The exceptional event celebrated intercultural cooperation in what better way than with French cuisine, wines, and opera! Accompanied by  Lura Johnson  on piano, Short dazzled the audience at the gala dinner with a preview of WOS’s June 23rd production of Bizet’s  Carmen  singing  L’air du Toreador.
 
WOS Board President Lok  remarked, “I’m pleased that WOS was asked to send our musicians to  La Maison Française a  prestigious and unique venue and I look forward to future collaborations with the French Embassy.” Indeed,  La Maison Française  was the venue for the Washington Opera Society’s June 23rd production of  Carmen,  where Short and other leading artists inspired, lifted, and entertained opera lovers from across the region.
The Stars Come Out in Washington
With all the political intrigue, scandals, and divisive politics in our City, there is one  escape  for those of us who want to seek and develop an inner artistic peace. This season audiences of the opera will see and hear the very best in artistic achievement at the Washington Opera Society. Many people ask us, “where do you find such great singers?” For those of us in the business, we hold auditions and  keep our noses to the grindstone  about both those who are the up-and-coming artists and those great artists who are already established. 
 
The lovely venues, the food, and the social settings are part of the total evening but in the end, it’s the singing. It is only because of our devotion and focus on the music that you will hear the finest singers usually found in the larger companies. There are also those undiscovered voices that come to us from the universities and elsewhere whom we want to present.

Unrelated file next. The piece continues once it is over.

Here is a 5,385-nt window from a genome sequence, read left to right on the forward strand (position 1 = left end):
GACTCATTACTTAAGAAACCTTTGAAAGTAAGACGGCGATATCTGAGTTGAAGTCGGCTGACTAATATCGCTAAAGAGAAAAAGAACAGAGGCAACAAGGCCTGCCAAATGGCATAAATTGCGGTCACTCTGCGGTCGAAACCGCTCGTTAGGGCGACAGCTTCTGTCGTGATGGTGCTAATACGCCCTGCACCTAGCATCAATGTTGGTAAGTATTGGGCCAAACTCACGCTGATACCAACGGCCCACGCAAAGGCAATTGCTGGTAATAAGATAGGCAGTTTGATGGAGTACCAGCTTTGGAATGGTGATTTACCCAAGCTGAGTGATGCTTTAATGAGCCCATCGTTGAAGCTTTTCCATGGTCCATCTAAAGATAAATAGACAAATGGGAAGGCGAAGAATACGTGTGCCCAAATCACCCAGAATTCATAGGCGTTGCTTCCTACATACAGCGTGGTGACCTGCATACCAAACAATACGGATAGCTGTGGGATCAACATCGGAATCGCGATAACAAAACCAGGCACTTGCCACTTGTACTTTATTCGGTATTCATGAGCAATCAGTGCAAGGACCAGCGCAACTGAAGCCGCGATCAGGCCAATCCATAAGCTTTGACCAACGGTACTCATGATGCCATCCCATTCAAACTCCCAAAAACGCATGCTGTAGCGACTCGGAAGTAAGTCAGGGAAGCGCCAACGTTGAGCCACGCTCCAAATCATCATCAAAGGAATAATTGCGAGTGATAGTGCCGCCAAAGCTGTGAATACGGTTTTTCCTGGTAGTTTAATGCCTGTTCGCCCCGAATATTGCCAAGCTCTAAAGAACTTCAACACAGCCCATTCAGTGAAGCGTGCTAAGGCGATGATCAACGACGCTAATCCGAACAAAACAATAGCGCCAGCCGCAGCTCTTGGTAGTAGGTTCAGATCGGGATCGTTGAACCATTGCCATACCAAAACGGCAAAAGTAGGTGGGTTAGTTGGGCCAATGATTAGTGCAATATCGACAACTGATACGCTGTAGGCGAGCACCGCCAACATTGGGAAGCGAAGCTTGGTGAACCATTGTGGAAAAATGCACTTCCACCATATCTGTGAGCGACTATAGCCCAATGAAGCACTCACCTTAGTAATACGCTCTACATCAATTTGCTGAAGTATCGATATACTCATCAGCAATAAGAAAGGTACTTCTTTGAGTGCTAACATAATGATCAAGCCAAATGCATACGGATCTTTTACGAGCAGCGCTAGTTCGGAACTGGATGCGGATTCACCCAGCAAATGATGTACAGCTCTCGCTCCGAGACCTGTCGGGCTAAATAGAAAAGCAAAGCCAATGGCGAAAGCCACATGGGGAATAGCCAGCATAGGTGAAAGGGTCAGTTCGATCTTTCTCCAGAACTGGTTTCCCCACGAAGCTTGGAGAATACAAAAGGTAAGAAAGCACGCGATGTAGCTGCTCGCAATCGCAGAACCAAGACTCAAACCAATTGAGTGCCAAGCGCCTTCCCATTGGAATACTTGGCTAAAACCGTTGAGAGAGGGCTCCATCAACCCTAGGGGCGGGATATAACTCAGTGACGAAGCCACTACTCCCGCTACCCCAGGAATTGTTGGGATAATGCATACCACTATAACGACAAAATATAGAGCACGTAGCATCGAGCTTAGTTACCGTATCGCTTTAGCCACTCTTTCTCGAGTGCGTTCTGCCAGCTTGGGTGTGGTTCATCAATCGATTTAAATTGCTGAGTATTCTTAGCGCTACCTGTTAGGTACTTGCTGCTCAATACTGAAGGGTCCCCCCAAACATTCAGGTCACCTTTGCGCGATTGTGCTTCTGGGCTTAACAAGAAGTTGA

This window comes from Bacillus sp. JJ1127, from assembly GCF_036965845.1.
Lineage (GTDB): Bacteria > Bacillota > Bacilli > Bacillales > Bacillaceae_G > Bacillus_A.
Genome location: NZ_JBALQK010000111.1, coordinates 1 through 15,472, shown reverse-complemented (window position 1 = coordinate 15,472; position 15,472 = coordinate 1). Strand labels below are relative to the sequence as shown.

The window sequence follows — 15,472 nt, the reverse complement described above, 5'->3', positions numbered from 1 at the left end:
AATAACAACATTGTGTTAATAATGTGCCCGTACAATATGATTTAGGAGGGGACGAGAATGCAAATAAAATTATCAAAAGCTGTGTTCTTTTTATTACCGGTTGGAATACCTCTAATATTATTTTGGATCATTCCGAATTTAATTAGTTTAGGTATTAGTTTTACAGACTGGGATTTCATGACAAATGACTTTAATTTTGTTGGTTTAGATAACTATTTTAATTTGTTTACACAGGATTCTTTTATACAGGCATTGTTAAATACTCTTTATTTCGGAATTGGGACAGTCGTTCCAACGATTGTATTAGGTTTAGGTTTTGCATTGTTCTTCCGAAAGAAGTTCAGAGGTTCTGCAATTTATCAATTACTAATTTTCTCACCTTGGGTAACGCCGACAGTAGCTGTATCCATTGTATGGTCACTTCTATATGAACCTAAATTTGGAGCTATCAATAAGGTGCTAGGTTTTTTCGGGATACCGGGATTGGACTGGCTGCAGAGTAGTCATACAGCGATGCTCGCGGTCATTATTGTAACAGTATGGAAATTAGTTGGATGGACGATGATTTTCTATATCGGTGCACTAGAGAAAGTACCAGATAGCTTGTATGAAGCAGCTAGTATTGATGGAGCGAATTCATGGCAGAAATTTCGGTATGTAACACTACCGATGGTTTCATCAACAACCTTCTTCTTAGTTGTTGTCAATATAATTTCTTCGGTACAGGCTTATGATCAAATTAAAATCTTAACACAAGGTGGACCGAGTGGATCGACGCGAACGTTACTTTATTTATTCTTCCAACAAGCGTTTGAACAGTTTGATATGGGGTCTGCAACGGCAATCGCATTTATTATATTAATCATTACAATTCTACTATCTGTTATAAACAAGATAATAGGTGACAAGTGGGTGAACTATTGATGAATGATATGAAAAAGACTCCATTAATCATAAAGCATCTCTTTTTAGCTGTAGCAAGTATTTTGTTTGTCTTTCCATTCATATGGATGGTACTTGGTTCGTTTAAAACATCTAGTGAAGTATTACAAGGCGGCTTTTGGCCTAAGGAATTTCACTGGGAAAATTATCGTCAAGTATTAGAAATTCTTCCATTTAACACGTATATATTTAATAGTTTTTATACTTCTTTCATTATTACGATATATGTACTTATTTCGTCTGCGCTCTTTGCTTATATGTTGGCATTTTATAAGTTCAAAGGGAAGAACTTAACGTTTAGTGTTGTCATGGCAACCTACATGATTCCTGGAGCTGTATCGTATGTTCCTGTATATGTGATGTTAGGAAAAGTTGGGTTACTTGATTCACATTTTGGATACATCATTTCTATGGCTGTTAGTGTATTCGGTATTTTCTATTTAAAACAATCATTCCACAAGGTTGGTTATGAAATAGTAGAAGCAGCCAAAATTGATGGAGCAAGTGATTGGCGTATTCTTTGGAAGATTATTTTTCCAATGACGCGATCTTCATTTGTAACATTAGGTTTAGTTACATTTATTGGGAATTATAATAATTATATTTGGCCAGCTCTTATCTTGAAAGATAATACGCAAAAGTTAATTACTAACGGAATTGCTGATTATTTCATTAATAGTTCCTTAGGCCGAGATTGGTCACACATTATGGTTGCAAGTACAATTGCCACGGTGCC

Those of you who attended our December Holiday concert at the Embassy of Slovenia were thrilled to hear Egyptian-born  Fairouz Foty , one of our undiscovered gems. It won’t be a long time we suspect, before Fairouz will be a household name. If you attended our performance of  L’elisir d’amore  at the Ambassador of Colombia’s residence last fall, you heard the magnificent  Suzanne Karpov  singing the role of Adina. Suzanne will be back in the fall for the WOS production of Kalman’s  Die Csárdáshfürstin,  a rarely produced German operetta that will leave you humming melodies for days afterwards. Finally, we hope you didn’t miss Polish-born  Magdalena Wór singing the title role of La Cenerentola at the French Embassy last June. 
 
On June 23 rd ,   at the Embassy of France ballroom, WOS presented our 4 top leading artists for our production of  Carmen  all of whom have either sung at the Met and/or other top opera houses in the world.  The audience heard the magnificent voices of  Lisa Chavez  our Carmen,  Brandie Sutton  who sang Micaela,  Kevin Short  our toreador, Escamillo, and the dashing  Jonathan Tetelman  who was our Don José. These acclaimed artists did not disappoint. Our chorus and orchestra was conducted by our Principal Conductor, Maestro Julien Benichou .
 
Later in the season you won’t want to miss international singing sensation  Victoria Cannizzo  pared with baritone  Gustavo Ahualli  in our tribute to  Dmitri Hvorostovsky , who died last November at the age of 55, entitled  Tribute to Dmitri Hvorostovsky,  under the baton of Maestra Susana Frangi, Assistant Conductor of the Teatro Colón in Buenos Aires. The venue for this program will be announced soon.